IN 2019, the U.S. harvested 3.56 billion bushels of soybeans across 75 million acres spanning 31 states. That same year, the country saw an estimated 2.47 million rice acres harvested across six states yielding 185 million hundredweight of grain. Any bountiful harvest begins with simple seeds and seeds, like most living things, rely on parents and a number of other factors in order to grow healthy and strong. That's why researchers in the Mississippi Agricultural and Forestry Experiment Station are studying what can impact the germination of seeds and early seedling vigor.
Dr. Raja Reddy, a research professor in the Department of Plant and Soil Sciences and director of the Soil-Plant-Atmosphere-Research unit, investigates how parental season growth temperature and drought stress treatments affect post-seed germination and early seedling growth in soybeans.
"We're interested in how the abiotic stress a parental plant endures affects the seed as it germinates and grows into a seedling," Reddy said.
In exploring the transgenerational effects of temperature and drought stress in soybeans, the team reduced optimal soil moisture 100, 80, 60, 40 and 20 percent for maternal parents and evaluated under controlled conditions at various temperatures during reproductive growth. Researchers found that the effects of soil moisture stress or high temperatures on the parents caused a reduction in the speed at which seeds germinate, in the overall viability of the particular seed population, and the overall performance of the seedlings in the first generation.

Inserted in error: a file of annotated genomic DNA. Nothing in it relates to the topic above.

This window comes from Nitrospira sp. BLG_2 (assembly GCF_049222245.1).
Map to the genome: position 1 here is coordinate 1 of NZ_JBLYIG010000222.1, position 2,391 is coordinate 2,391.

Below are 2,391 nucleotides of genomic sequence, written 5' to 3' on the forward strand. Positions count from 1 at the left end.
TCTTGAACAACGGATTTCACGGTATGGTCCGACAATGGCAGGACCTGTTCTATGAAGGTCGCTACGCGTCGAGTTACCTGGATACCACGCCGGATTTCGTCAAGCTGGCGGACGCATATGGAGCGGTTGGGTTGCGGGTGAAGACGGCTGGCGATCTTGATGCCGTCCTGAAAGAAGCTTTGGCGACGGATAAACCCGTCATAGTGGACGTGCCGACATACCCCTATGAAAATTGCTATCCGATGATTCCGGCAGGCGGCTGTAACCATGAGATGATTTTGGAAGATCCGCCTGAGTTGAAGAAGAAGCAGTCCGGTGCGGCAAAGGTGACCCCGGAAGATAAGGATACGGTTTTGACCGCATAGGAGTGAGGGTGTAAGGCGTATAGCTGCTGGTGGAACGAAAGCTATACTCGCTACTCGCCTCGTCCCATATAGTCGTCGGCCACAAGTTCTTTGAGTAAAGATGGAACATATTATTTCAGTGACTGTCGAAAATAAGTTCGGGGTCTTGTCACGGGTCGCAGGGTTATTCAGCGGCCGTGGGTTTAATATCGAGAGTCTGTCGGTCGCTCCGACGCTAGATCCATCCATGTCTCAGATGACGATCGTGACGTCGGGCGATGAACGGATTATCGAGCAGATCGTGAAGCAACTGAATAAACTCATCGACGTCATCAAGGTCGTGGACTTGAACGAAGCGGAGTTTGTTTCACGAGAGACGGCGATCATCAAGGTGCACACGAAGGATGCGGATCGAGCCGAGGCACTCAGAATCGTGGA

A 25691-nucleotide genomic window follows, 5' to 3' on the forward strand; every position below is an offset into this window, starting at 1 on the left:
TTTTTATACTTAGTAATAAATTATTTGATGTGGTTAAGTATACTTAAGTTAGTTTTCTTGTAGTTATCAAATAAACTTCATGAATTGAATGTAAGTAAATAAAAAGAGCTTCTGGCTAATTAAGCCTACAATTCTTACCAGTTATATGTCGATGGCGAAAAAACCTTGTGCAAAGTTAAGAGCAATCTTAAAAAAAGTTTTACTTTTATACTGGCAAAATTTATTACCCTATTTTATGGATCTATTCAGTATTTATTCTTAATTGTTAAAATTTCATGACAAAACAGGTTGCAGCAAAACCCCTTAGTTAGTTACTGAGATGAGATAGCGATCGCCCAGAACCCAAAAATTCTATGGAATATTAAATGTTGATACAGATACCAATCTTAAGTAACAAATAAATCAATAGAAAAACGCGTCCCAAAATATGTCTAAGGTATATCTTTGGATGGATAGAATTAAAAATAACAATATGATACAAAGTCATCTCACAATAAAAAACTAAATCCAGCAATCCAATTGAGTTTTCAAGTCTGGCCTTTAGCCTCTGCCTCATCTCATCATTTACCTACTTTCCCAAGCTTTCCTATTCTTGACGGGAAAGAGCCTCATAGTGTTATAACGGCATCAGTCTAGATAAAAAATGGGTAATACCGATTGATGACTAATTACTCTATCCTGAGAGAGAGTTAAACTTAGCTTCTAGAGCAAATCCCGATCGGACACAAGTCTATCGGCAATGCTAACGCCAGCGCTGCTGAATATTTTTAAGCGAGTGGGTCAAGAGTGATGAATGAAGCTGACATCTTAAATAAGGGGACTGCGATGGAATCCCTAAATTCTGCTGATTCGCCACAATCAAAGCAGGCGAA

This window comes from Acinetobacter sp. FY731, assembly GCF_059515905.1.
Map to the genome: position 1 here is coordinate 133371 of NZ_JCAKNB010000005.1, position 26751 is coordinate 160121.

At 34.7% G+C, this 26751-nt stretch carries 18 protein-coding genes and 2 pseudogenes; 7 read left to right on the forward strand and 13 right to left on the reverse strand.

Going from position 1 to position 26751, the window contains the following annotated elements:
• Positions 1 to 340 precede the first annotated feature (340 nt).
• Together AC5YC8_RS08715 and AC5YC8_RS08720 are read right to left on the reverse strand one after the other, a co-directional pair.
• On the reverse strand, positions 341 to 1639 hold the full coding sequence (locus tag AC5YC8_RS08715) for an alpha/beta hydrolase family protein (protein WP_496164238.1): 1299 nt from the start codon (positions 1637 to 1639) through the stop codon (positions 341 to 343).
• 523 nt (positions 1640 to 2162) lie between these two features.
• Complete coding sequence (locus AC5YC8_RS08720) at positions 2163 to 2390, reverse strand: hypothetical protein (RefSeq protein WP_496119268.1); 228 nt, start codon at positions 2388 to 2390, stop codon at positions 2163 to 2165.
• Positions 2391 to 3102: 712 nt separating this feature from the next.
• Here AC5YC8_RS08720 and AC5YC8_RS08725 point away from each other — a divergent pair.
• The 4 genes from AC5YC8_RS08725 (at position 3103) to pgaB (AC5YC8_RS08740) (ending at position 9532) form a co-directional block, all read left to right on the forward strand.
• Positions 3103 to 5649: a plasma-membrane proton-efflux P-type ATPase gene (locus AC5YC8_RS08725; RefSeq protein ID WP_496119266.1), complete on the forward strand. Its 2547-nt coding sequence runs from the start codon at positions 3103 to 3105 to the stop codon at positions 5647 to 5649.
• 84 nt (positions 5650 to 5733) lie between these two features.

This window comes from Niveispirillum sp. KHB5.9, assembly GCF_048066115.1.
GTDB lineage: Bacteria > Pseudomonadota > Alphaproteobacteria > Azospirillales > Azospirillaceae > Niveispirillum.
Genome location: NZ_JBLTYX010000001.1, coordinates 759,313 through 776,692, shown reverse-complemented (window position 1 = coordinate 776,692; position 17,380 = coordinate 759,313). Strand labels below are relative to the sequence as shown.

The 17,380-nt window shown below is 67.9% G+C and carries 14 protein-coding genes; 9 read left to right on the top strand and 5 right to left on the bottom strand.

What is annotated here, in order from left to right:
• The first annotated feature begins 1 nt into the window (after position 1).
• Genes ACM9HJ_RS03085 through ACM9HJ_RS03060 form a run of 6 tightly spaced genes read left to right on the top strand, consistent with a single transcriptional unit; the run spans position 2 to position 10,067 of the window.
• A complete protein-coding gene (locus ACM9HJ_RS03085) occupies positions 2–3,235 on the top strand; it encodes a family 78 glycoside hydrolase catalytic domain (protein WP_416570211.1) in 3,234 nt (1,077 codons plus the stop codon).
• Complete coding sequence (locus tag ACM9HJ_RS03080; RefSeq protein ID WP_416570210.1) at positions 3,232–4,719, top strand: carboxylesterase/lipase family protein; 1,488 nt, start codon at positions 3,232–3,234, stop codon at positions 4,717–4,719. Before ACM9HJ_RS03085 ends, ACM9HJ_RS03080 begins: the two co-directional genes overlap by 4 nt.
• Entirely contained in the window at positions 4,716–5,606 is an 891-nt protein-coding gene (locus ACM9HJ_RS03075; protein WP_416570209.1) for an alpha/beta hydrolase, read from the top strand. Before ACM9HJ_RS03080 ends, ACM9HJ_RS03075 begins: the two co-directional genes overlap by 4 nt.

Reddy pointed out that the reduction in germination rate, population, and stunted seedling growth were further exacerbated when the seeds and seedlings themselves were exposed to drought- and low and high temperature-like conditions.
"We collect seeds from the respective parental environments and then grew them under varying conditions. When we grew them at optimal conditions, you may see a slight reduction in germination and seedling vigor, but when we grew them in less than optimal conditions, the parental effects are much more pronounced, resulting in large impacts," Reddy said.
Reddy said the data confirms that the effects of soil moisture and temperature stresses on soybean are transferable.
"We're finding that optimal water supply during the soybean seed formation period may be beneficial for seed producers in terms of optimizing seed quality and vigor characteristics of commodity seeds."
Reddy said the ultimate goal of the research is to better understand the best conditions and areas for seed production.
"The effect of the environment has serious ramifications for seed production and multiplication. Our data indicate that seed produced in environments where drought or high temperature occurs during or through the reproductive stages is deleterious to seed production and multiplication," Reddy said.
While the team also plans to study how seasonal growth temperatures of the parent affected post-season seed germination and seedling growth in rice, current rice research is focused on evaluating cultivars that can withstand temperature and moisture differences. Reddy, along with Dr. Ed Redoña, a research professor at the Delta Research and Extension Center and MAFES rice breeder, have evaluated different cultivars to determine which can be developed to withstand harsher climates.